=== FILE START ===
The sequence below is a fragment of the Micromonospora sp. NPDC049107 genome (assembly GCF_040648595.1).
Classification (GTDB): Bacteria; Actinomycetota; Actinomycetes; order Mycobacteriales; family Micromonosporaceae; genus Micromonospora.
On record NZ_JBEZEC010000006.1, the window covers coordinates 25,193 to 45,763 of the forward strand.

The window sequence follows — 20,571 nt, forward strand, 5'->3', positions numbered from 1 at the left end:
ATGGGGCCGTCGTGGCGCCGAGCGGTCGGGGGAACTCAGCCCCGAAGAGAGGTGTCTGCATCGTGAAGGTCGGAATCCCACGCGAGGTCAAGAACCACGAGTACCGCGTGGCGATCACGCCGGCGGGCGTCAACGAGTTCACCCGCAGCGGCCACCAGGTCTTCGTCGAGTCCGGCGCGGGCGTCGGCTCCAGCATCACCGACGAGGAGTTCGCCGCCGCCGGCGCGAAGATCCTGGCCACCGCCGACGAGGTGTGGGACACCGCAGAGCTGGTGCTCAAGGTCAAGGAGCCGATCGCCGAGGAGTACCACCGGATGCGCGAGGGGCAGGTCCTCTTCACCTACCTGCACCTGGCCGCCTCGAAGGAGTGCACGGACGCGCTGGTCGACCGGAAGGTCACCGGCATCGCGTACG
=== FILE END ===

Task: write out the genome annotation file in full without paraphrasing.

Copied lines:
The sequence below is a fragment of the Micromonospora sp. NPDC049107 genome (assembly GCF_040648595.1).
Classification (GTDB): Bacteria; Actinomycetota; Actinomycetes; order Mycobacteriales; family Micromonosporaceae; genus Micromonospora.
On record NZ_JBEZEC010000006.1, the window covers coordinates 25,193 to 45,763 of the forward strand.

The window sequence follows — 20,571 nt, forward strand, 5'->3', positions numbered from 1 at the left end:
ATGGGGCCGTCGTGGCGCCGAGCGGTCGGGGGAACTCAGCCCCGAAGAGAGGTGTCTGCATCGTGAAGGTCGGAATCCCACGCGAGGTCAAGAACCACGAGTACCGCGTGGCGATCACGCCGGCGGGCGTCAACGAGTTCACCCGCAGCGGCCACCAGGTCTTCGTCGAGTCCGGCGCGGGCGTCGGCTCCAGCATCACCGACGAGGAGTTCGCCGCCGCCGGCGCGAAGATCCTGGCCACCGCCGACGAGGTGTGGGACACCGCAGAGCTGGTGCTCAAGGTCAAGGAGCCGATCGCCGAGGAGTACCACCGGATGCGCGAGGGGCAGGTCCTCTTCACCTACCTGCACCTGGCCGCCTCGAAGGAGTGCACGGACGCGCTGGTCGACCGGAAGGTCACCGGCATCGCGTACG